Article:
Bull In A 'China' Shop

| About: SPDR S&P (SPY)

Summary

I'm feeling bullish on China.

In a bad way.

8 trillion sure is a lot of yuan.

I'm feeling bullish on China.

No, really. Do you know why? Because the imminent default cycle that's about to run roughshod over the country's banking system is going to resemble what you'd expect might happen if a you let a bull loose in a... well, in a china shop.

A few days ago I described China as the guy (or gal) at the party who gets too drunk and falls through a table, ruining things for everyone. But they're not drunk on good tequila (Tres Generaciones for me please, Patron is a just a cliche in a pretty bottle). They're drunk on debt. Specifically, on corporate debt. More specifically still, drunk on corporate debt racked up by SOEs and private sector corporate borrowers operating in sectors suffering from an acute overcapacity problem.

I've been over every facet of this story. The shadow conduits, the channel lending, the WMPs, the trusts, the incidence of evergreening, the bad habit of carrying credit risk as "investment receivables," all of it.

I've also covered the ongoing "controlled" devaluation of the yuan (NYSEARCA:CYB) and its implications for risk assets in exhaustive detail.

Fortunately, China is the gift that keeps on giving when it comes to news flow. The market mayhem that unfolded last August in the wake of the PBoC's move to devalue the yuan was kind of like creeping up on someone who's fast asleep and slapping them as hard as you can in the face. Overheard at every single daytrader's house in America at 9:45 on August 24: "Wait, so China's currency just caused a 1,000-point Dow drop?!" Remember, as goes China, so go your stocks.

Now, the market is hypersensitive to every single data point emanating from our friends in the east. And no two data points are more important than FX reserves and non-performing loans.

Well, we got a reading on both this week. Let's start with FX reserves.

As you well know (hopefully), China has been burning through its reserves in a kind of leaning-against-the-wind-ish effort to put the devaluation genie partially back in the bottle. Now don't get me wrong, the country needs, and wants, a weaker currency. A dollar peg is a killer for export-driven economies when you have: i) lackluster global growth and trade, and ii) the conditions for broad dollar strength (think DM monetary policy divergence). But what China doesn't want is an abrupt, "disorderly" devaluation. That would contribute to capital flight and throw global markets into a panic. So the PBoC uses its reserves (i.e., sells dollars and depletes its rainy-day fund) when it looks like the yuan is coming under "excessive" pressure.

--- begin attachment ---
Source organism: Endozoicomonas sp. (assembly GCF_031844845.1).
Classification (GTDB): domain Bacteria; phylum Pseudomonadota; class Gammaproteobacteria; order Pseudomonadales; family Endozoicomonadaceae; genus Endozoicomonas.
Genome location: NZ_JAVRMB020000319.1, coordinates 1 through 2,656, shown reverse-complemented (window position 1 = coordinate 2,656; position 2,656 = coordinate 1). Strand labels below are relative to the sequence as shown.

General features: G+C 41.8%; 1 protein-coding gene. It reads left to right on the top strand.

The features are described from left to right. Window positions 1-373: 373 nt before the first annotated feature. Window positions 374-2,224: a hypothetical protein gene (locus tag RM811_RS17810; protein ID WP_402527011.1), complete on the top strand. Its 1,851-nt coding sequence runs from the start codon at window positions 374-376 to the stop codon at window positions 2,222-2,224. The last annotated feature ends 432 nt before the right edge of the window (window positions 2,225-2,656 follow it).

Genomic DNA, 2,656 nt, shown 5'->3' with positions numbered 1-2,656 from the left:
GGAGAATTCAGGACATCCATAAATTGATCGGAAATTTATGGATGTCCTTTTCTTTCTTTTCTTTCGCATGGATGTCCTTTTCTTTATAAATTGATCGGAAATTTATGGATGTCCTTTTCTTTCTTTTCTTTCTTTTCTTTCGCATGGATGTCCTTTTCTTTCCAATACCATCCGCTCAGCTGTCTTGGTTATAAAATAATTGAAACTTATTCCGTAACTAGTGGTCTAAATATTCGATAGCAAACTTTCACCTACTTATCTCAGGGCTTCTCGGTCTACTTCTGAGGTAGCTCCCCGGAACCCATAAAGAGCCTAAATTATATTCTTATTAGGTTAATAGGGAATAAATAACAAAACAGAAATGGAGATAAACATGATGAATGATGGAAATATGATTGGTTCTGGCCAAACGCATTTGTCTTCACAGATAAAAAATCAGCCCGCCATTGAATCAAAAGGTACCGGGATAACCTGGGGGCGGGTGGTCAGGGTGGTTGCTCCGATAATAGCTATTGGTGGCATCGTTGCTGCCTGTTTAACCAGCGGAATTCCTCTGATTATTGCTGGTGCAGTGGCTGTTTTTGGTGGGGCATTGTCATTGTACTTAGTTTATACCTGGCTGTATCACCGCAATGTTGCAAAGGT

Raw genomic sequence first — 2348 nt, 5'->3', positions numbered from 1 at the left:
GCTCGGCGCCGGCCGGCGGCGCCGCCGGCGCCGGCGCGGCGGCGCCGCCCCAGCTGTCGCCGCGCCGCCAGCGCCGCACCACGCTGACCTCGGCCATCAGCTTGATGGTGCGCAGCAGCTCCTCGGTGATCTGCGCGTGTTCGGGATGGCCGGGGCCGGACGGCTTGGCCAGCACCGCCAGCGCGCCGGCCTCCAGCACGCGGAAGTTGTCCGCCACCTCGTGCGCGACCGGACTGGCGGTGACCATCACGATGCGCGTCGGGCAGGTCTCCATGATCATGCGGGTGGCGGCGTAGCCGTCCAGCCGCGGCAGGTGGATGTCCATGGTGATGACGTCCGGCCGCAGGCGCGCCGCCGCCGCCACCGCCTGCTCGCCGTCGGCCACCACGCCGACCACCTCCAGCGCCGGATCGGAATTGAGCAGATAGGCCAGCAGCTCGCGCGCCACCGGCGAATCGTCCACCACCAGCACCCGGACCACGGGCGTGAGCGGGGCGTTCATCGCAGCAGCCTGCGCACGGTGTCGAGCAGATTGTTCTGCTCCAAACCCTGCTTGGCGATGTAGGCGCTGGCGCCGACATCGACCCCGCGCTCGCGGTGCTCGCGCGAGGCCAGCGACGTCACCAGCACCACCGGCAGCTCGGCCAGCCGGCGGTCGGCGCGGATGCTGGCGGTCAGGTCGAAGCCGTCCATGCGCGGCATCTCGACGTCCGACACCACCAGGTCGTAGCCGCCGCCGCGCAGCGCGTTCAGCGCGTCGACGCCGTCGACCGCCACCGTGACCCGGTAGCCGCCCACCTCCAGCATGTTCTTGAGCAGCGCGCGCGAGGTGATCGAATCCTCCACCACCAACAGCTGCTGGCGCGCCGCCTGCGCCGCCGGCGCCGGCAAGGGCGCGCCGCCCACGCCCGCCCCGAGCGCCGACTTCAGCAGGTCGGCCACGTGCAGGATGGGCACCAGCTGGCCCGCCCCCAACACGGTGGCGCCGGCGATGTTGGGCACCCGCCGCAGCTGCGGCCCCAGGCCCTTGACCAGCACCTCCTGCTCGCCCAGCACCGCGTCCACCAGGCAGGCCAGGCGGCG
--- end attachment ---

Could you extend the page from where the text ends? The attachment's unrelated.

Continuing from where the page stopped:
Anyone long risk (NYSEARCA:SPY) was cheered early Thursday morning when this hit the terminal:

CHINA END-JUNE FOREX RESERVES AT $3.21T; EST. $3.17T

So apparently, China didn't have to intervene all that much last month to prop up the yuan. But not so fast. As Commerzbank's Zhou Hao wrote Thursday, the "surge in China's June FX reserves may be mainly due to rising value of its JPY portfolio [as] reserves suggest China has substantial yen assets exposure [and] JPY gained 7.3% last month as flows chase haven amid Brexit."

Phew. Thank God for Brexit.

But Citi ain't buyin' it:

China's June FX reserves increased by US$13.5bn, way above market expectation -- FX reserves inched up by US$13.5bn to US$3,205.2bn in June versus consensus for a US$ 24.7bn decline. The increase of FX reserves is fairly abnormal given the RMB has depreciated substantially in June after the Brexit event, and the PBoC is reported to have intervened in the off-shore RMB market to curb the large depreciation expectation. The RMB depreciated by 0.8% against the USD, and the CEFTS index declined by 2.2% in June.